I’m very eager to find out what things you’ll be testing for and whether pentobarbital makes the list. I found this line especially interesting in the Fish and Wildlife document, “Rendering is not an acceptable way to dispose of a pentobarbital-tainted carcass. The drug residues are not destroyed in the rendering process, so the tissues and by-products may contain poison and must not be used for animal feed.”
    If you did find pentobarbital in kibble, it would be fantastic to bring one of the many experts listed at the bottom of that document along with you to the AAFCO meeting to testify as to the toxicity of the drug and severity of the punishments given for even accidental poisonings.
    It make perfect sense to me that the levels of pentobarbital would be far lower in a kibble made with rendered meats but made primarily of corn/wheat etc than in a fresh carcass, but lifelong exposure would eventually add up to toxic levels, hurting organs like the liver slowly but surely.

  6. Meg says:

    Why would pet food manufacturers even put pentobarbitol in food? What does it do that gives the product any benefit (that translates to money….)? It would certainly be interesting to know whether officers, managers, shareholders of any food manufacturer who allows this type of additive (along with the many other awful ingredients including GMOs) feed their own pets with their food!
    Keep up the good fight , Susan – I appreciate having someone who focuses on just this one very important area and shares the information! I have suggested to my vet practices they subscribe, and use it to post warnings and recalls to help their clientele as well (so far they haven’t, though :(.

    • Laura says:

      As far as I’m aware they aren’t directly putting it into the food, it’s in the meat that they’re using for the food, e.g., livestock, cats, dogs, etc.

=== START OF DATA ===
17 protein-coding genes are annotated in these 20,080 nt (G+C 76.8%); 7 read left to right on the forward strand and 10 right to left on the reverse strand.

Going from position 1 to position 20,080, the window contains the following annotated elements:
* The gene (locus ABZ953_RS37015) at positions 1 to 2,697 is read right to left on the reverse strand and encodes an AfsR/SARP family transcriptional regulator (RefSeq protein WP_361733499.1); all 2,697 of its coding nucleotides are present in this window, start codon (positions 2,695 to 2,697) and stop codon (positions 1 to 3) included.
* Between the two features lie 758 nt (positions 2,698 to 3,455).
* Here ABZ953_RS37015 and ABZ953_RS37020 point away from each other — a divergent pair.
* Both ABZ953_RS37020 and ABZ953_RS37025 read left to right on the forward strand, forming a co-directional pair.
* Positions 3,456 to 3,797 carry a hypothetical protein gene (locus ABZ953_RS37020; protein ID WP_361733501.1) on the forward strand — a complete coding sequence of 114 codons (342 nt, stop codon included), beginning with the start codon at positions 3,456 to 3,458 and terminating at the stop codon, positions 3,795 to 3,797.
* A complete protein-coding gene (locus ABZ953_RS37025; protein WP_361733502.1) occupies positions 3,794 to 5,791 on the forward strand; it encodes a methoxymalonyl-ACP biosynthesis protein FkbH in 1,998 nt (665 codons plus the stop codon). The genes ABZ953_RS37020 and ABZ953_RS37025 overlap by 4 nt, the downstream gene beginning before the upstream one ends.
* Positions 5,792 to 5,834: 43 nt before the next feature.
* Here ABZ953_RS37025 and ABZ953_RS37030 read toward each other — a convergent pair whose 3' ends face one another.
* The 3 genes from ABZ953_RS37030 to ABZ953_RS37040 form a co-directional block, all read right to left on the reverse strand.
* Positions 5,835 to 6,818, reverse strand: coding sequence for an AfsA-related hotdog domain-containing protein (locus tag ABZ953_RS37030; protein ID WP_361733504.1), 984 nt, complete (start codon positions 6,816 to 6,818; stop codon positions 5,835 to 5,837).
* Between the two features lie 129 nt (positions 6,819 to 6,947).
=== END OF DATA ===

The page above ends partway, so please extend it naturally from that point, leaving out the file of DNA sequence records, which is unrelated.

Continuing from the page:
7. Gitta says:

    Not sure we can compare the Pentobarbital concentration in one euthanized animal, which leads to acute poisoning and death with the chronic ingestion of probably much lower concentrations found in pet food.

    Pretty much every chemical that is allowed in our food and drinking water is proven to be toxic at certain concentrations. They are supposedly safe because of the difficulty proving that minute amounts (in endless combinations) are harmful. Sadly the system is designed to give every chemical the benefit of the doubt until is proven and proven again to be unsafe.

    It would be a step in the right direction, if the FDA had disclosed which foods contain it. Let the consumer decide. Thinking of arsenic in apple juice – it was Dr. Oz who got things going. Not the FDA. It would probably get us quicker results if Consumer Reports would run the same tests, publishing their findings. It may not get the FDA in gear – I would get a lot of consumers in gear though.

  8. Kim says:

    The fact Pentobarbital is in many dog foods is only the surface of the problem. If they get away with that, which is against federal law, then everything else to them is fair game. This means they don’t care that they are diseased, or cancer ridden, decayed,and have collars on in processing. This stuff reduces the life of our dogs at the least, and at the most kills them very young. Add to this that they show owners great looking vegetables and meats on TV commercials and put in green, dead, decaying food laced with drugs. I have lost too many dogs way to young to tumors, cancers, and I am done with it. This is why I now grow my own organic veggies (but you can buy them from local markets as well), and get my meats right from the farm so I can question and observe their practices. It is a lot of work, but once you gain those relationships and have a good plan, you can throw away dry kibble forever. For those emergency times I also dehydrate my own dog fresh food so I have food to take on trips, and in case of weather black out, etc.